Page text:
|Two Final Meetings|
The Site of Girardi's murder......
Fernando, Eddie's off-sider takes us over to the church where Mgr Girardi worked and his parish house next door where he was killed. As we are looking at the church and the garage door where the murder occurred, two men, one with a mobile phone, looked our way, walked past close to us/and then got into a car and drove off.
It put the wind up us a bit. The trial is still happening and the military are doing their best to manipulate the whole process. When we re-grouped, Sean pointed out that if these guys had been keeping an eye on us, then Fernando would have been the one to be targeted - though he is not as well known as Eddie, so that was in his favour too. Also, the fact that their car was parked right in front of the parish house, and we could have taken their rego number, possibly meant that they had no interest in us at all. On the other hand, this is he kind of intimidation that still goes on here all the time. It did get us going a bit and we slipped our cameras away as quickly as we could.
Then on the way to the market, we passed the military headquarters, and getting out of a big truck were a squad of young soldiers in football gear, each with his rifle slung over his shoulder. They were coming home from soccer training and were baby-faced, but well armed. They belonged to the Presidential Guard. It was to this unit that the two officers charged with Girardi's murder belong. Their headquarters is two blocks from Girardi's place and is well visible from the church.
It provided some pleasant relief to go to the markets and get stuck into a bit of bartering and think about family and friends and home. Two more brief meetings tonight and then it's homeward bound.Two final meetings........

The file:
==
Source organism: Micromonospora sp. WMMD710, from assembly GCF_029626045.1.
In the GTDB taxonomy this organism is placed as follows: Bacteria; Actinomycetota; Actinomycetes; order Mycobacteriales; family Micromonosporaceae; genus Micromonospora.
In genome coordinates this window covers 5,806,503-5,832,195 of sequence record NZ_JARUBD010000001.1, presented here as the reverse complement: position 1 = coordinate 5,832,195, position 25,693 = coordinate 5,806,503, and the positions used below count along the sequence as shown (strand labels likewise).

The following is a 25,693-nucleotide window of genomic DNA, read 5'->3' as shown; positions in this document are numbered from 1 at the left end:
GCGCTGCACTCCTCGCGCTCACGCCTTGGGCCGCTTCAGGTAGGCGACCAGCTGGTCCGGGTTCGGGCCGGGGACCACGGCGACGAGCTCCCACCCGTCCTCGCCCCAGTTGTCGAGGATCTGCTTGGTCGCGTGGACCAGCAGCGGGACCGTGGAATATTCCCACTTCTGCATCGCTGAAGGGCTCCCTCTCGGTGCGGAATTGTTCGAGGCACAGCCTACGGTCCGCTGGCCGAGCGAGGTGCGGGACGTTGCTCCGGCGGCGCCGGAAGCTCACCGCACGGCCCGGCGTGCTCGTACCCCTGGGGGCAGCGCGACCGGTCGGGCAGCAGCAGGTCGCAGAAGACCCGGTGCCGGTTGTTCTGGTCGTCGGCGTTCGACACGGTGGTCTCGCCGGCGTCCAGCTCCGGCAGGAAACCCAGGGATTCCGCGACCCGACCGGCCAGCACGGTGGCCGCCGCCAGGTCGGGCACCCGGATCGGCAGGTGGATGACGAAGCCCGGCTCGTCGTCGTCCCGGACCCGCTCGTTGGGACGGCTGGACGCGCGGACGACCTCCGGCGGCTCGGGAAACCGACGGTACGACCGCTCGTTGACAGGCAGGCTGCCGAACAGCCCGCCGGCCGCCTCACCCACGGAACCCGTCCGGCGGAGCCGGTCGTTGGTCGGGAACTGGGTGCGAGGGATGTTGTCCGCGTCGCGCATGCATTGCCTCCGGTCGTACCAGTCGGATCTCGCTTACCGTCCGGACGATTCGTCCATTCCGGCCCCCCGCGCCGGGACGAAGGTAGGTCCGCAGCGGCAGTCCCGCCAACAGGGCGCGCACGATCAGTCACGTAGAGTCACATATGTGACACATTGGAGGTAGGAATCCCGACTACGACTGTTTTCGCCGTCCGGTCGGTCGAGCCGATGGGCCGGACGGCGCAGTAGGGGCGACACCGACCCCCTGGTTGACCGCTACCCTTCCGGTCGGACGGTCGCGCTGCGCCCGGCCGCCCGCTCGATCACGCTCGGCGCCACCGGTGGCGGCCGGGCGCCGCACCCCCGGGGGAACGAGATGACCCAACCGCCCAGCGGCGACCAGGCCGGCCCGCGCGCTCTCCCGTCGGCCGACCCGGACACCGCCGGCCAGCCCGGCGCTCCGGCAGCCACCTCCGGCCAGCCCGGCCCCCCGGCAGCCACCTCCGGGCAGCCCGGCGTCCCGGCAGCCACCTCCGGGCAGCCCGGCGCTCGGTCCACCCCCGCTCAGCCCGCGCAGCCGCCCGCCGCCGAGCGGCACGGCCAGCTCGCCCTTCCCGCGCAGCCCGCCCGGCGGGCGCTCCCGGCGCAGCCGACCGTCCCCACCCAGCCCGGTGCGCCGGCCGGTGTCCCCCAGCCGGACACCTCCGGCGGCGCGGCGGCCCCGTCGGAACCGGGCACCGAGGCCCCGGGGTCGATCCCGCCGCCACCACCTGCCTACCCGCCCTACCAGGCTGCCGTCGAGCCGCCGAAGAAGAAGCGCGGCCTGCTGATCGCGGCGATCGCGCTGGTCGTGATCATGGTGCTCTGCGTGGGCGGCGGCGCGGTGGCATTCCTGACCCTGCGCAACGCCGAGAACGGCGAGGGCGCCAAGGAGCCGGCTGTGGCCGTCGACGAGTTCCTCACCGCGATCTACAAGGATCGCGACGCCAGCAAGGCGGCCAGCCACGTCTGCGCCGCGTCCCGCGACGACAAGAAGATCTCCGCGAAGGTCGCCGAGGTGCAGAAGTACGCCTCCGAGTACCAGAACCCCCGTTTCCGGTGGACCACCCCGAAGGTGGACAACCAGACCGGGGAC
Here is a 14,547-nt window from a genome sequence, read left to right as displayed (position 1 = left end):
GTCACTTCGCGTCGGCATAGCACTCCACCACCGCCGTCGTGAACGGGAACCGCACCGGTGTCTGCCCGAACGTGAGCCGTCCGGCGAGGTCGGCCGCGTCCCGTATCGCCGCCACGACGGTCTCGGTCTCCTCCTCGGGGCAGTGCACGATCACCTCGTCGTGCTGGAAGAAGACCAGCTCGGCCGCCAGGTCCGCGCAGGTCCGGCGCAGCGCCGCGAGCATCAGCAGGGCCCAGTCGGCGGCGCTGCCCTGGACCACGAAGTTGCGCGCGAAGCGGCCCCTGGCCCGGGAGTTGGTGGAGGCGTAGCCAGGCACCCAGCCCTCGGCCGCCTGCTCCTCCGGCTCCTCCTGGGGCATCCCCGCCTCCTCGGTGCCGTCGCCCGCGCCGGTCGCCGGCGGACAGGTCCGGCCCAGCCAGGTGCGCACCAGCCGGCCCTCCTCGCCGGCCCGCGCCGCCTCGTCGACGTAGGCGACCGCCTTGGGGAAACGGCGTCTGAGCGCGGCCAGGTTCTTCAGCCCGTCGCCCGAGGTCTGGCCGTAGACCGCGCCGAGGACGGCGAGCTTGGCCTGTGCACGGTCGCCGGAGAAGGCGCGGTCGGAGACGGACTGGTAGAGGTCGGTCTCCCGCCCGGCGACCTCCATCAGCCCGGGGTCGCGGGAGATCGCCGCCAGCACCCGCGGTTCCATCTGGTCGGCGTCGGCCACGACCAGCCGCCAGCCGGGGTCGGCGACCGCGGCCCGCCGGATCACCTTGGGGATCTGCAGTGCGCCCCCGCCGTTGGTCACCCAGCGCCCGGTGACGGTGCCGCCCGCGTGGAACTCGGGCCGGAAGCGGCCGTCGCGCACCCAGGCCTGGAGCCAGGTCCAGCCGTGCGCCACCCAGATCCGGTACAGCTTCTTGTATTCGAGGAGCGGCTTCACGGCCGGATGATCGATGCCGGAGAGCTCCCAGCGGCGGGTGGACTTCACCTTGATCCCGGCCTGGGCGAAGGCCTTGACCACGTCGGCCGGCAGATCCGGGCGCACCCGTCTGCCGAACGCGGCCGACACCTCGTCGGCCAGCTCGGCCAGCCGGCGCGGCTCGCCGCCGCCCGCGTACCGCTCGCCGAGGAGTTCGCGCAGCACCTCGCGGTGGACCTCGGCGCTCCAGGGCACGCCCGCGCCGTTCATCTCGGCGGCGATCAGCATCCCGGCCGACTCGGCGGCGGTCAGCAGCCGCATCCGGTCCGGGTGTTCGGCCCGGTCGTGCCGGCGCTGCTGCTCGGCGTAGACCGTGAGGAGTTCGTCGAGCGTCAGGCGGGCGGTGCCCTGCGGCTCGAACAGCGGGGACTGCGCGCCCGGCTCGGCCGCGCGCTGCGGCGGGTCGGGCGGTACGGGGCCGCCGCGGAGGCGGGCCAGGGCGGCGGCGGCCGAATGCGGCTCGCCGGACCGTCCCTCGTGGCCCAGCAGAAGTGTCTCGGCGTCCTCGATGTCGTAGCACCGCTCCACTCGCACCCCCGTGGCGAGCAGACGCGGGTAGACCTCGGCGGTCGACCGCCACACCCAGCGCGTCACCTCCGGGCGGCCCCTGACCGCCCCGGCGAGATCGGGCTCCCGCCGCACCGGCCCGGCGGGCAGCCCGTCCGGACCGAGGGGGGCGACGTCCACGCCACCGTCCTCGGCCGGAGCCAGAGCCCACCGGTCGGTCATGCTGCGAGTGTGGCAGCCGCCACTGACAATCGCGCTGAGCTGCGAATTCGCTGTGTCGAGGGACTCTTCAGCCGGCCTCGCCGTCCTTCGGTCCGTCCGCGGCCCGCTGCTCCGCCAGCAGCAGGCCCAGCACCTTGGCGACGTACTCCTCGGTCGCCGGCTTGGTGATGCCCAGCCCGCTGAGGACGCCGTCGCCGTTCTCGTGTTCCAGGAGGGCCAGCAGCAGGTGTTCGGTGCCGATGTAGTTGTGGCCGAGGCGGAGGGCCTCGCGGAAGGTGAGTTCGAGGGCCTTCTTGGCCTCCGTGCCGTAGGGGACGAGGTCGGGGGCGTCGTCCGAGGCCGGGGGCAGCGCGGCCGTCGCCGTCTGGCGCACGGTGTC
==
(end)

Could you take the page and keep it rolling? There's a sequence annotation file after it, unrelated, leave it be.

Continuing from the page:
Tonight we met with Lysette and and Flor from the Romero network. The work of their group involves promoting reconciliation, justice and spreading information to keep the truth before people. They use all sorts of tactics, including graffiti, which they have to be very careful about. They say without much access to the media, this is a good way for them to keep putting their message out. At the moment they are keeping up the pressure to secure a good outcome in the Girardi case as nothing much is being done at the moment. They continue to work on developing the spirituality they need to sustain their active work.
While they were talking a little, loud, older ball of energy bounced into the room and asked if we'd like something to drink.
Enter Raquel Saravia of the Holy family Sisters - Congregational Leader, on the team of SICSAL, former head of the conference of Women Religious for Latin America. Born into the upper middle class here, she went through a conversion when she came into direct contact with the poor who she says were her best teachers.
She turned out to be one of the most earthed, good humoured and wise people we have met on the whole journey. Sean has kept the best till last! We share a short session with her as she responds to our questions with gusto.On the Bishops - We have some outstanding bishops like the one you met in Santa Cruz, but we also have bishops who are very quiet and conservative and as a result the conference doesn't speak out enough. For instance, the bishops say they are giving the new government some time to settle in before they speak too much, but our sense is now is the time to start speaking But they hesitate. When we as religious speak out, they can get angry, but that doesn't stop us.
Back in the 80's they would say nothing, till we challenged them again and again, and then there was an agreement that we would work together so the church's efforts would be seen to be united. Still it is difficult. The present Archbishop is nearly ready to retire and since the Girardi murder, has kept a low profile. The other bishops too were slow to speak out on the case - but eventually some things were said.
On the Evangelical sects - These groups I call Religious NGO's! They get plenty of money from the US mainly, spend it on their projects, peddle a religion that is all about me and God and are not at all interested in the social implications of the gospel - they have no commitment to the welfare of the people and are only interested in promoting their narrow version of religion. Their own survival is what they are about.